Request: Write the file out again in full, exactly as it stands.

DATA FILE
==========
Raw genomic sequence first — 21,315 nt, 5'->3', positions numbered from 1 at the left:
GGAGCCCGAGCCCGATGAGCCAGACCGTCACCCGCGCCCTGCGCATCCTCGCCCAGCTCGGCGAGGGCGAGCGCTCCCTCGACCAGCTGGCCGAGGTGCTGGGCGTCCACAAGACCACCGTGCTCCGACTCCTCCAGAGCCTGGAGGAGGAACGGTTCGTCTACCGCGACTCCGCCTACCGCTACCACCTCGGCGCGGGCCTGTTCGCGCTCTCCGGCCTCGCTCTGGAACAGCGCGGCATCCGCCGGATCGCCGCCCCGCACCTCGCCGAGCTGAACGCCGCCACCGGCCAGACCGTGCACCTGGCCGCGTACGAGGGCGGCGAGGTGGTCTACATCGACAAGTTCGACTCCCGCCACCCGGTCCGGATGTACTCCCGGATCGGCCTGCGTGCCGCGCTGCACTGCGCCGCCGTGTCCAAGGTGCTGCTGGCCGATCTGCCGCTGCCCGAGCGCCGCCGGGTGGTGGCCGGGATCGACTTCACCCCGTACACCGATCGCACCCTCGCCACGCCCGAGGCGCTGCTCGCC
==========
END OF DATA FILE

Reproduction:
Raw genomic sequence first — 21,315 nt, 5'->3', positions numbered from 1 at the left:
GGAGCCCGAGCCCGATGAGCCAGACCGTCACCCGCGCCCTGCGCATCCTCGCCCAGCTCGGCGAGGGCGAGCGCTCCCTCGACCAGCTGGCCGAGGTGCTGGGCGTCCACAAGACCACCGTGCTCCGACTCCTCCAGAGCCTGGAGGAGGAACGGTTCGTCTACCGCGACTCCGCCTACCGCTACCACCTCGGCGCGGGCCTGTTCGCGCTCTCCGGCCTCGCTCTGGAACAGCGCGGCATCCGCCGGATCGCCGCCCCGCACCTCGCCGAGCTGAACGCCGCCACCGGCCAGACCGTGCACCTGGCCGCGTACGAGGGCGGCGAGGTGGTCTACATCGACAAGTTCGACTCCCGCCACCCGGTCCGGATGTACTCCCGGATCGGCCTGCGTGCCGCGCTGCACTGCGCCGCCGTGTCCAAGGTGCTGCTGGCCGATCTGCCGCTGCCCGAGCGCCGCCGGGTGGTGGCCGGGATCGACTTCACCCCGTACACCGATCGCACCCTCGCCACGCCCGAGGCGCTGCTCGCC